The revamped Hair Therapy collection.

NEW YORK — The threat of Hurricane Jeanne, the fourth hurricane to pummel Florida this season, prompted ECRM show organizers to cancel its Hair Care Conference, scheduled to take place earlier this week in Miami. <BR><BR>ECRM sent out a barrage...

NEW YORK — The threat of Hurricane Jeanne, the fourth hurricane to pummel Florida this season, prompted ECRM show organizers to cancel its Hair Care Conference, scheduled to take place earlier this week in Miami.

ECRM sent out a barrage of e-mails Saturday afternoon, less than 24 hours before the show was scheduled to begin, alerting the hundreds of prospective attendees the event had been canceled.

Rather than let it be a total washout, ECRM chief executive officer Charles Bowlus immediately rescheduled the show, originally on the calendar for Sept. 26-30, for next month. The hair care conference will now take place Oct. 24-27 in Hollywood, Calif., at the Renaissance Hollywood Hotel — a stone’s throw from the Kodak Theater.

ECRM held the hair care conference in October last year, but pushed it forward to appease large retail chains that finalize their hair care planograms by early fall. The new date has allowed heavyweight retailers, such as CVS and Target — neither of which was expected at the Miami show — to take part in the event, said Bowlus, although he cautioned that it was too early to confirm their attendance. He added that a day after ECRM had rescheduled the event, nearly half of the 70 manufacturers and 60 retailers slated to attend the canceled event had signed on to participate.

And while some Miami conference-goers grumbled that they were stuck with nonrefundable tickets to Miami, most quickly shifted to plan B.

For The Village Company, a division of Minnetonka Brands, that meant sharing its latest product news with retailers via e-mail. The e-mail, with the subject heading “ECRM Hair Care Show — what you would have seen for Hair Therapy from The Village Company,” contained a PowerPoint presentation that detailed the company’s relaunch plans for Hair Therapy. Minnetonka recently took over sales and marketing for Hair Therapy, a brand created and currently owned by Progressive Beauty Brands, and had planned to unveil the newly revamped and reformulated brand to retailers at ECRM this week. Michael Piff, executive vice president of worldwide sales and marketing for Minnetonka, explained that Hair Therapy’s new packaging, which ships this January, will emphasize the brand’s positioning as a “true therapeutic, ‘fix my hair problem’ hair care brand.”

This story first appeared in the October 1, 2004 issue of WWD. Subscribe Today.

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Several product names have been tweaked as well, with Ice Blue Detoxifying Shampoo and Conditioner replacing Iced Tea Shampoo and Conditioner, and Moisture Recovery Shampoo and Conditioner replacing Lotus Flower Shampoo and Conditioner.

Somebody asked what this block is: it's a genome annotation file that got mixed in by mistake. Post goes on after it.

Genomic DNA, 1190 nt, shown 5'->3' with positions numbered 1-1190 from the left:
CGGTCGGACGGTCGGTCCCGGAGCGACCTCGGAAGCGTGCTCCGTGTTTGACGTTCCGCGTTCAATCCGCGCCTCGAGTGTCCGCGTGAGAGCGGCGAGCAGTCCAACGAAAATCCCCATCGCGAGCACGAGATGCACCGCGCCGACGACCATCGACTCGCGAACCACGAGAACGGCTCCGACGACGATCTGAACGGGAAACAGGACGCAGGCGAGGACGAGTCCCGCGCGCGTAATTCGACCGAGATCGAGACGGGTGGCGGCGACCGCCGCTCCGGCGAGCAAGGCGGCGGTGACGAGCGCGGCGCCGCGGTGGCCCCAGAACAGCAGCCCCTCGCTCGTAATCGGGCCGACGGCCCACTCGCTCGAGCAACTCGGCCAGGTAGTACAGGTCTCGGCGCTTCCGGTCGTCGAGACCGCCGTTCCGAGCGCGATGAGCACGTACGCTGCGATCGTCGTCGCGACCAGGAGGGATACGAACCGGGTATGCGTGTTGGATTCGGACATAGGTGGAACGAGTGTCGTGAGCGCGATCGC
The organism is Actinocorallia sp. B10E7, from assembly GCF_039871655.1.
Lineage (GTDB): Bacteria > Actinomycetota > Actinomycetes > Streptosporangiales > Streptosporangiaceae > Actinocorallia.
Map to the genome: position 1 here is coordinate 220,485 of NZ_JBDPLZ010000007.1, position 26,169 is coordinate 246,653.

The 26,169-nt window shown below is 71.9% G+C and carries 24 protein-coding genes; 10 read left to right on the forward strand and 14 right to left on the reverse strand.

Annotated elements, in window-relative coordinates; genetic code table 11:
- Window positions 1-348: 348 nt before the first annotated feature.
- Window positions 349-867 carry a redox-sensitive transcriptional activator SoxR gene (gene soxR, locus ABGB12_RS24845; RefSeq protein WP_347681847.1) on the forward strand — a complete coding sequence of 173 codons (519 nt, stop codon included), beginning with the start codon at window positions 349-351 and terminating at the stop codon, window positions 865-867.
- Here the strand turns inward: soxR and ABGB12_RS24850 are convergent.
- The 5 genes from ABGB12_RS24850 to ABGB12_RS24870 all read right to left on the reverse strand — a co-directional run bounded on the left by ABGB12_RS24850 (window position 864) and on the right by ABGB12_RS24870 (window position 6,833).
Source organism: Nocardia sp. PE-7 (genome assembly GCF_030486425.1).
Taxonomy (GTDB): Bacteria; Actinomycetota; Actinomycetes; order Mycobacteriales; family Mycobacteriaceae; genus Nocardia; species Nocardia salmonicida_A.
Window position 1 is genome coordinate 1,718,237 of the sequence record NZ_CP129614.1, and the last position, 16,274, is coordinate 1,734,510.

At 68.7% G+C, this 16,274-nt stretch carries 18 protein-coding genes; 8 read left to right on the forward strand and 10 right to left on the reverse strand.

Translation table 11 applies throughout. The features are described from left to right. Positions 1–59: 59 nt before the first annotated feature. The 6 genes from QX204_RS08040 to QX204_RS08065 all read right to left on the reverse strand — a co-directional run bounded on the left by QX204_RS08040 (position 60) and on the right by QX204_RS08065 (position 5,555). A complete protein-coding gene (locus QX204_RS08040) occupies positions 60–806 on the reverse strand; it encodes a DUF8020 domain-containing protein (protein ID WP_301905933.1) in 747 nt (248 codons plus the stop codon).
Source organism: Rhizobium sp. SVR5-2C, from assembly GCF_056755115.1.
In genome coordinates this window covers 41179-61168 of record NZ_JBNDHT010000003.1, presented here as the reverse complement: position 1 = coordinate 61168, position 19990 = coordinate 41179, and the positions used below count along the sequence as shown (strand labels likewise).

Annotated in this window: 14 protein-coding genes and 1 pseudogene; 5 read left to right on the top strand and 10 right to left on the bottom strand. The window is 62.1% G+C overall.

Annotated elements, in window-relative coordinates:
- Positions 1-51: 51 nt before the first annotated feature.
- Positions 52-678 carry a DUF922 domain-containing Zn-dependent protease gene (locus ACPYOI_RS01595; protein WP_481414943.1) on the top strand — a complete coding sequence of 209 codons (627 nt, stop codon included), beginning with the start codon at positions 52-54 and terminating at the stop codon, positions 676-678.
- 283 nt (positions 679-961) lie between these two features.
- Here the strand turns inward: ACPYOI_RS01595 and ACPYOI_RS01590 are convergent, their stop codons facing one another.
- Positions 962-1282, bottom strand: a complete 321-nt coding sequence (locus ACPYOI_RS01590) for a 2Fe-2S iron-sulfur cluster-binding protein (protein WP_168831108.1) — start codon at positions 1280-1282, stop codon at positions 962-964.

The Village Company will not attend the rescheduled show, choosing to schedule office visits with retailers instead, but will likely participate in next year’s ECRM hair care conference, slated for early August.

Marc Anthony Cosmetics had planned to give retailers a look at its rebranded hair care line, Marc Anthony True Professional, the namesake line of Toronto-based hairstylist Marc Anthony. However, given that most large retail hair care accounts have already set their hair care planogram by October, the Canadian company opted not to attend the upcoming Hollywood show, said David De Giuli, vice president of worldwide sales for the brand. The rain check did not dampen De Giuli’s enthusiasm about the brand, which expanded its U.S. distribution last year to 22,000 doors. “We expect 2005 will be the biggest year yet with the relaunch,” he said.

Charles Worthington had planned to introduce its curl regimen, consisting of a shampoo, conditioner, curling conditioning sprays and creams. The collection aims to tap into the growing trend of big, voluminous curls, and is said to help women achieve a “well-engineered curly look.” The entire Charles Worthington collection will debut its newly revamped packaging and formulation in the U.S. this January.

Helen of Troy’s skin and hair care division Idelle Labs will likely have some representation at the rescheduled ECRM show, based on the retailers that choose to attend. “Even though the October show is pushing up against planogram season, you get a lot done in a short period of time at ECRM,” said Marc Broccoli, director of men’s category, marketing for Idelle Labs.

The division is in the midst of reintroducing the men’s hair care brand Vitalis to consumers and also aims to breathe new life into the former Unilever brand Brut — although the details of the brands repositioning are being held close to the vest for the time being, said Broccoli.

Shikai, which introduced a color-enhancing hair care collection in June called Color Reflect, will also set up shop at the rescheduled show. There, the natural hair care brand will preview Color Reflect’s line expansion of six styling items and a product specifically for men. As for the conference’s timing, Shikai’s vice president of sales Norm Banks commented, “I find that for most ECRM shows, it’s not only about the buying. It’s about the relationship-building.”